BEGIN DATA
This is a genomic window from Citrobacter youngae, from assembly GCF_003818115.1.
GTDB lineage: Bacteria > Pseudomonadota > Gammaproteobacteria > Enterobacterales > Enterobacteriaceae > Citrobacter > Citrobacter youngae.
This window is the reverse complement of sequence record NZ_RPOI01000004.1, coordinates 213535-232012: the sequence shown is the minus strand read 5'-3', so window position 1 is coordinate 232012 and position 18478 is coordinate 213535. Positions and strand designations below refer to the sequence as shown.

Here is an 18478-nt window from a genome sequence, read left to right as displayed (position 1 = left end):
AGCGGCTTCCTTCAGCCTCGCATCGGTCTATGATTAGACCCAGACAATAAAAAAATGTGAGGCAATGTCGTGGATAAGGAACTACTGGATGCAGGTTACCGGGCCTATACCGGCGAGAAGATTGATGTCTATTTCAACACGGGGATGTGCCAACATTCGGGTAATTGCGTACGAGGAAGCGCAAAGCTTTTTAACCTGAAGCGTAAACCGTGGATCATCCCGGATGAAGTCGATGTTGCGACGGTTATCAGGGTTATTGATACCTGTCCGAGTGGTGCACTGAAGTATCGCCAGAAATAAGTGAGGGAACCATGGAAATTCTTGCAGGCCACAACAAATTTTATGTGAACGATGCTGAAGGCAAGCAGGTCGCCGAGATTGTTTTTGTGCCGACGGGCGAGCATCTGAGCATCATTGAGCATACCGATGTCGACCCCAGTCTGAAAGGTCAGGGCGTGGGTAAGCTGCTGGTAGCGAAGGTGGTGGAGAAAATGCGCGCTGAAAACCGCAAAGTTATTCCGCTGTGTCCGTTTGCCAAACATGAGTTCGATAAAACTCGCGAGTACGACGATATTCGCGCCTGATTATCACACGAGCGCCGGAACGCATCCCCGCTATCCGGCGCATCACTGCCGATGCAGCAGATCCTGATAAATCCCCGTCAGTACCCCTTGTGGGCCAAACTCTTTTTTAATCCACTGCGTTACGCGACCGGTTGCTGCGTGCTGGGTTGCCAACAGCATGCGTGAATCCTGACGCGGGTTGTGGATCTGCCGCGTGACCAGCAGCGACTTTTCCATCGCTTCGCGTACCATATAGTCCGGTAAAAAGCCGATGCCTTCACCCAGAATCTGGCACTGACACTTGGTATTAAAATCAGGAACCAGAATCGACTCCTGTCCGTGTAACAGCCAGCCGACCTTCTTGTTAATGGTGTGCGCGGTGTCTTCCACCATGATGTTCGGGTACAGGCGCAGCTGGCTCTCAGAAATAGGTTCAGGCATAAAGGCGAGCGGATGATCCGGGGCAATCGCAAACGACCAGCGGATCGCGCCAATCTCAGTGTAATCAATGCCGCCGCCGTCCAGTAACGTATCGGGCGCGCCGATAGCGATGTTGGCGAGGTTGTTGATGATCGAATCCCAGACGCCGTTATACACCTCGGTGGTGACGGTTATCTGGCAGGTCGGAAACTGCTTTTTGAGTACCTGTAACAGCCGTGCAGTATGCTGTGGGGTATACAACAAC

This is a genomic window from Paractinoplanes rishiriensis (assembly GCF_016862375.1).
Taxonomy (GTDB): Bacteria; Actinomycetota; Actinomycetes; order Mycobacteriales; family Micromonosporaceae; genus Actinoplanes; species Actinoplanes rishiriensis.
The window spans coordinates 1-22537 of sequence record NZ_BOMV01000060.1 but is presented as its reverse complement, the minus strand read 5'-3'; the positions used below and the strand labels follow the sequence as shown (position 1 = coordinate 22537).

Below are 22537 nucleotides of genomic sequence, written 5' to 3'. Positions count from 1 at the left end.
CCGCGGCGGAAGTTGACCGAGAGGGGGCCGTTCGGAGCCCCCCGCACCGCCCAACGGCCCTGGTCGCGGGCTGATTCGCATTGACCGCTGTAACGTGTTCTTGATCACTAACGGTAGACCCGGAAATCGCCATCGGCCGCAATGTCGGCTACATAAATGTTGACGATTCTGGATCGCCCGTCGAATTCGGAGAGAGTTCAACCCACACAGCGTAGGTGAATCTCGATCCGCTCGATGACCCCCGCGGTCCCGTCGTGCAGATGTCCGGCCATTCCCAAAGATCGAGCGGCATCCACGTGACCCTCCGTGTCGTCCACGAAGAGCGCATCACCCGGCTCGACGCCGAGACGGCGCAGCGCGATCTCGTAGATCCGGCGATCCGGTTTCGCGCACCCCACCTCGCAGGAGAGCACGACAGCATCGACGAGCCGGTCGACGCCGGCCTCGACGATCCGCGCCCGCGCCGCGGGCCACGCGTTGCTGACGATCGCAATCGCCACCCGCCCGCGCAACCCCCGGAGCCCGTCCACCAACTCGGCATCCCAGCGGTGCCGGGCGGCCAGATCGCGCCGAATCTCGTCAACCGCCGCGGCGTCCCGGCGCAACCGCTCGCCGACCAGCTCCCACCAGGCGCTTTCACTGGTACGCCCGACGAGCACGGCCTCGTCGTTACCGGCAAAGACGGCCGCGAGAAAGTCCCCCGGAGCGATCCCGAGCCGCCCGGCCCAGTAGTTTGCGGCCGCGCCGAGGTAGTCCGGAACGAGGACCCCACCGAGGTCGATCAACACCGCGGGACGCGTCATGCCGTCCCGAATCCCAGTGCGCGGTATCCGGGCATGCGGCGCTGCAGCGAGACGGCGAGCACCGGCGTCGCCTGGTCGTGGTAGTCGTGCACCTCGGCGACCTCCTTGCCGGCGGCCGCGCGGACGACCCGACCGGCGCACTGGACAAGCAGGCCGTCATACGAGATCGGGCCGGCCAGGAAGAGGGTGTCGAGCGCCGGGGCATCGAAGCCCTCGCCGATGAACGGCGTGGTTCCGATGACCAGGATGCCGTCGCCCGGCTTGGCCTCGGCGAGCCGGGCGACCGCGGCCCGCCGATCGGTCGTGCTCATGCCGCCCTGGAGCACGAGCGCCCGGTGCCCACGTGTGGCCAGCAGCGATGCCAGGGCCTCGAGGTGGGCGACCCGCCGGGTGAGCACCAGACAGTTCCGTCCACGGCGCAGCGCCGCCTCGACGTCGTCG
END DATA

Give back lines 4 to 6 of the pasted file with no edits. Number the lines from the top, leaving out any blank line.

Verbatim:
Here is an 18478-nt window from a genome sequence, read left to right as displayed (position 1 = left end):
AGCGGCTTCCTTCAGCCTCGCATCGGTCTATGATTAGACCCAGACAATAAAAAAATGTGAGGCAATGTCGTGGATAAGGAACTACTGGATGCAGGTTACCGGGCCTATACCGGCGAGAAGATTGATGTCTATTTCAACACGGGGATGTGCCAACATTCGGGTAATTGCGTACGAGGAAGCGCAAAGCTTTTTAACCTGAAGCGTAAACCGTGGATCATCCCGGATGAAGTCGATGTTGCGACGGTTATCAGGGTTATTGATACCTGTCCGAGTGGTGCACTGAAGTATCGCCAGAAATAAGTGAGGGAACCATGGAAATTCTTGCAGGCCACAACAAATTTTATGTGAACGATGCTGAAGGCAAGCAGGTCGCCGAGATTGTTTTTGTGCCGACGGGCGAGCATCTGAGCATCATTGAGCATACCGATGTCGACCCCAGTCTGAAAGGTCAGGGCGTGGGTAAGCTGCTGGTAGCGAAGGTGGTGGAGAAAATGCGCGCTGAAAACCGCAAAGTTATTCCGCTGTGTCCGTTTGCCAAACATGAGTTCGATAAAACTCGCGAGTACGACGATATTCGCGCCTGATTATCACACGAGCGCCGGAACGCATCCCCGCTATCCGGCGCATCACTGCCGATGCAGCAGATCCTGATAAATCCCCGTCAGTACCCCTTGTGGGCCAAACTCTTTTTTAATCCACTGCGTTACGCGACCGGTTGCTGCGTGCTGGGTTGCCAACAGCATGCGTGAATCCTGACGCGGGTTGTGGATCTGCCGCGTGACCAGCAGCGACTTTTCCATCGCTTCGCGTACCATATAGTCCGGTAAAAAGCCGATGCCTTCACCCAGAATCTGGCACTGACACTTGGTATTAAAATCAGGAACCAGAATCGACTCCTGTCCGTGTAACAGCCAGCCGACCTTCTTGTTAATGGTGTGCGCGGTGTCTTCCACCATGATGTTCGGGTACAGGCGCAGCTGGCTCTCAGAAATAGGTTCAGGCATAAAGGCGAGCGGATGATCCGGGGCAATCGCAAACGACCAGCGGATCGCGCCAATCTCAGTGTAATCAATGCCGCCGCCGTCCAGTAACGTATCGGGCGCGCCGATAGCGATGTTGGCGAGGTTGTTGATGATCGAATCCCAGACGCCGTTATACACCTCGGTGGTGACGGTTATCTGGCAGGTCGGAAACTGCTTTTTGAGTACCTGTAACAGCCGTGCAGTATGCTGTGGGGTATACAACAAC

This is a genomic window from Paractinoplanes rishiriensis (assembly GCF_016862375.1).